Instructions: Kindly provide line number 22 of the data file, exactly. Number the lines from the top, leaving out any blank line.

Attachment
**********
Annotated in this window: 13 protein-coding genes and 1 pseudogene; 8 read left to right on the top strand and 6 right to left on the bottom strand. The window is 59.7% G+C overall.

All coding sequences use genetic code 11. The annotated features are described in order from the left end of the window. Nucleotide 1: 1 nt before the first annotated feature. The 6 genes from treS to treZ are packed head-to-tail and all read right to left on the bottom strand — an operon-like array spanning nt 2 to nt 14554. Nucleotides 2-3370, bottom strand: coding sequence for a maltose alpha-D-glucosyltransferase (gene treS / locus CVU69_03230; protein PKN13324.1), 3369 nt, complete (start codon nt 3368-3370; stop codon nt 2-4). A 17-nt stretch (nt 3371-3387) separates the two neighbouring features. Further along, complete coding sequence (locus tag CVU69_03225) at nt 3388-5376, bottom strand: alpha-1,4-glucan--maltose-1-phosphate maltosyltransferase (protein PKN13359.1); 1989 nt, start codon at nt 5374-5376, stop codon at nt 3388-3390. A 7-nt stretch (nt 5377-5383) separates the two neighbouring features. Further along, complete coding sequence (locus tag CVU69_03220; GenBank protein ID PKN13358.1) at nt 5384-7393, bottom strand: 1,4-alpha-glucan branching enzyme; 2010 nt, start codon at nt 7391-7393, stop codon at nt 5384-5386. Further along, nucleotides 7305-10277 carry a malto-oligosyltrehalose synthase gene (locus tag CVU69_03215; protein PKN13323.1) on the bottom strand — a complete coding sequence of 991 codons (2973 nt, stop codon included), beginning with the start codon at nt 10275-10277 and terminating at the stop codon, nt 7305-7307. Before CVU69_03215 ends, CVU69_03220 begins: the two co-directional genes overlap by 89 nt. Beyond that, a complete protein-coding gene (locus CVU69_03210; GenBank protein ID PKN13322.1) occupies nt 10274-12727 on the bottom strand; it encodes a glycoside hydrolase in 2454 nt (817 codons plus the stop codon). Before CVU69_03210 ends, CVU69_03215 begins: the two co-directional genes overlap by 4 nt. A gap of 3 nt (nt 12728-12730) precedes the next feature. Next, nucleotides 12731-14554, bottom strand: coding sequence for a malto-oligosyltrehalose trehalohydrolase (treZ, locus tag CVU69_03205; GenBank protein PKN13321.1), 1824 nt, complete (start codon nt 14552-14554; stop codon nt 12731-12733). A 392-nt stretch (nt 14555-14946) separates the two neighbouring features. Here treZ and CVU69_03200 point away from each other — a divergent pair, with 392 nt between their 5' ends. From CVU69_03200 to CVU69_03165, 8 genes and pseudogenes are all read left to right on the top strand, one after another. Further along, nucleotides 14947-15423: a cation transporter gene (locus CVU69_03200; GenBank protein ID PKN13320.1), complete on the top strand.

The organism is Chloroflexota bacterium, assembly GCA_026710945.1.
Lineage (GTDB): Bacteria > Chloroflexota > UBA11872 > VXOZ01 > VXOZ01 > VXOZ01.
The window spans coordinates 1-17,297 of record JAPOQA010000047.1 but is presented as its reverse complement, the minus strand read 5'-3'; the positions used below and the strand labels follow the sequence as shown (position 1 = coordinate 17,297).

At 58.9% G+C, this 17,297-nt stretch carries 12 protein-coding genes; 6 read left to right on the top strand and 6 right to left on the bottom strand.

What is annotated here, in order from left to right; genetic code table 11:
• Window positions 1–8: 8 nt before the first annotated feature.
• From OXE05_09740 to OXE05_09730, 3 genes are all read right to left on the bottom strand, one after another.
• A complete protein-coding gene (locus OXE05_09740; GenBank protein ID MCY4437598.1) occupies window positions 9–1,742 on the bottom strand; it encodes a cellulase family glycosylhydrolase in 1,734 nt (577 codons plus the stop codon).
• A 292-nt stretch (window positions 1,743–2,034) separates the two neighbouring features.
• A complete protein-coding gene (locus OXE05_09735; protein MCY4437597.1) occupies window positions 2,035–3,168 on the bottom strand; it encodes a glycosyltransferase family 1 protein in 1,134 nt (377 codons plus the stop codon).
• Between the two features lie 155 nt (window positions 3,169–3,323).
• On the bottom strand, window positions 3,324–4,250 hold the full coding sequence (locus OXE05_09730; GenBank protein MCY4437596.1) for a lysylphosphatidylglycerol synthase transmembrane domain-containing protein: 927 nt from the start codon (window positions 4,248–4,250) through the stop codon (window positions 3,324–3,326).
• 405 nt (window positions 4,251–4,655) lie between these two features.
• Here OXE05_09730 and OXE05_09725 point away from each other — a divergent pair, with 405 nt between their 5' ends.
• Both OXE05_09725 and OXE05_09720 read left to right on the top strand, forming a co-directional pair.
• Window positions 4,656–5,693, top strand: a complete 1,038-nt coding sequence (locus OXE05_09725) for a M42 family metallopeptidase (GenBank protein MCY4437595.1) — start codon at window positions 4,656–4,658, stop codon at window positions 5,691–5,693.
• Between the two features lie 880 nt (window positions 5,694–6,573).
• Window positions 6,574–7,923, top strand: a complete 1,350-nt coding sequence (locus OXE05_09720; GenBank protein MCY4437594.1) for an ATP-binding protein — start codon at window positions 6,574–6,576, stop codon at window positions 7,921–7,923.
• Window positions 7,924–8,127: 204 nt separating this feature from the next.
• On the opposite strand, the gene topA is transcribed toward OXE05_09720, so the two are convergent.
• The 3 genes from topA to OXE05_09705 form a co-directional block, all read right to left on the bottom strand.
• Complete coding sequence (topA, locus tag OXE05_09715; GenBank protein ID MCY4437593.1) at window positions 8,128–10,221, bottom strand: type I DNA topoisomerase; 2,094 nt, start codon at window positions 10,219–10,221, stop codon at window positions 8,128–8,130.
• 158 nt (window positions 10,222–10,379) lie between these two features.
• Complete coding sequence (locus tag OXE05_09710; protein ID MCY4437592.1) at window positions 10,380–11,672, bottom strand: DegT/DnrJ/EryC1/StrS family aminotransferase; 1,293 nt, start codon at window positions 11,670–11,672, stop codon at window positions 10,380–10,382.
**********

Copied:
• On the opposite strand, the gene topA is transcribed toward OXE05_09720, so the two are convergent.